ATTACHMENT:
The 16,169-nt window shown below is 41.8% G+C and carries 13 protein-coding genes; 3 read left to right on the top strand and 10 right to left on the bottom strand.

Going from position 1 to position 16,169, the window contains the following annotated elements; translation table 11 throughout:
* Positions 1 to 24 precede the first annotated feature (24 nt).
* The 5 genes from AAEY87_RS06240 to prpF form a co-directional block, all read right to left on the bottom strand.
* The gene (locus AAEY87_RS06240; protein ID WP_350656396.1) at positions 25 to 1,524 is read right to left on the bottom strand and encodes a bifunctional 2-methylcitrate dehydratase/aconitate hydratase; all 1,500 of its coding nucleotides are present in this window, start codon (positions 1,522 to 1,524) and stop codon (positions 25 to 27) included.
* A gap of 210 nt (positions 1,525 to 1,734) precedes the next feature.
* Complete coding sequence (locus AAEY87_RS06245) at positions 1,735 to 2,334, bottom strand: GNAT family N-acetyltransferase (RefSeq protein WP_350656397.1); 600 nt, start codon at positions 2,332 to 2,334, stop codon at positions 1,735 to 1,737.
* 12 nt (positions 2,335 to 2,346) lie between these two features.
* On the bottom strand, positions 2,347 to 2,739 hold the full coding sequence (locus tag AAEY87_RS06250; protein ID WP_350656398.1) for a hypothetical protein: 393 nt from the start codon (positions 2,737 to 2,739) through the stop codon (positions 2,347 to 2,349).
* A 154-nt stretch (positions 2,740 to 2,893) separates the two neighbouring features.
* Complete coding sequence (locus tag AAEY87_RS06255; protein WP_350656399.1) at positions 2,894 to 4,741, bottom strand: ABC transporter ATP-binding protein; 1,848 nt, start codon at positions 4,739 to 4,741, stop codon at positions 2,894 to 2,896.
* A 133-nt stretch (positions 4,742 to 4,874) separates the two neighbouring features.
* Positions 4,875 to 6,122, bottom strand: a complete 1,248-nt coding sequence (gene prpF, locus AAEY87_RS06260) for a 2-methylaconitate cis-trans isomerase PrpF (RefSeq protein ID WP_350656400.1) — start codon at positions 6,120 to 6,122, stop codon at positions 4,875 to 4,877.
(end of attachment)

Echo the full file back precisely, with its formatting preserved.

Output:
The 16,169-nt window shown below is 41.8% G+C and carries 13 protein-coding genes; 3 read left to right on the top strand and 10 right to left on the bottom strand.

Going from position 1 to position 16,169, the window contains the following annotated elements; translation table 11 throughout:
* Positions 1 to 24 precede the first annotated feature (24 nt).
* The 5 genes from AAEY87_RS06240 to prpF form a co-directional block, all read right to left on the bottom strand.
* The gene (locus AAEY87_RS06240; protein ID WP_350656396.1) at positions 25 to 1,524 is read right to left on the bottom strand and encodes a bifunctional 2-methylcitrate dehydratase/aconitate hydratase; all 1,500 of its coding nucleotides are present in this window, start codon (positions 1,522 to 1,524) and stop codon (positions 25 to 27) included.
* A gap of 210 nt (positions 1,525 to 1,734) precedes the next feature.
* Complete coding sequence (locus AAEY87_RS06245) at positions 1,735 to 2,334, bottom strand: GNAT family N-acetyltransferase (RefSeq protein WP_350656397.1); 600 nt, start codon at positions 2,332 to 2,334, stop codon at positions 1,735 to 1,737.
* 12 nt (positions 2,335 to 2,346) lie between these two features.
* On the bottom strand, positions 2,347 to 2,739 hold the full coding sequence (locus tag AAEY87_RS06250; protein ID WP_350656398.1) for a hypothetical protein: 393 nt from the start codon (positions 2,737 to 2,739) through the stop codon (positions 2,347 to 2,349).
* A 154-nt stretch (positions 2,740 to 2,893) separates the two neighbouring features.
* Complete coding sequence (locus tag AAEY87_RS06255; protein WP_350656399.1) at positions 2,894 to 4,741, bottom strand: ABC transporter ATP-binding protein; 1,848 nt, start codon at positions 4,739 to 4,741, stop codon at positions 2,894 to 2,896.
* A 133-nt stretch (positions 4,742 to 4,874) separates the two neighbouring features.
* Positions 4,875 to 6,122, bottom strand: a complete 1,248-nt coding sequence (gene prpF, locus AAEY87_RS06260) for a 2-methylaconitate cis-trans isomerase PrpF (RefSeq protein ID WP_350656400.1) — start codon at positions 6,120 to 6,122, stop codon at positions 4,875 to 4,877.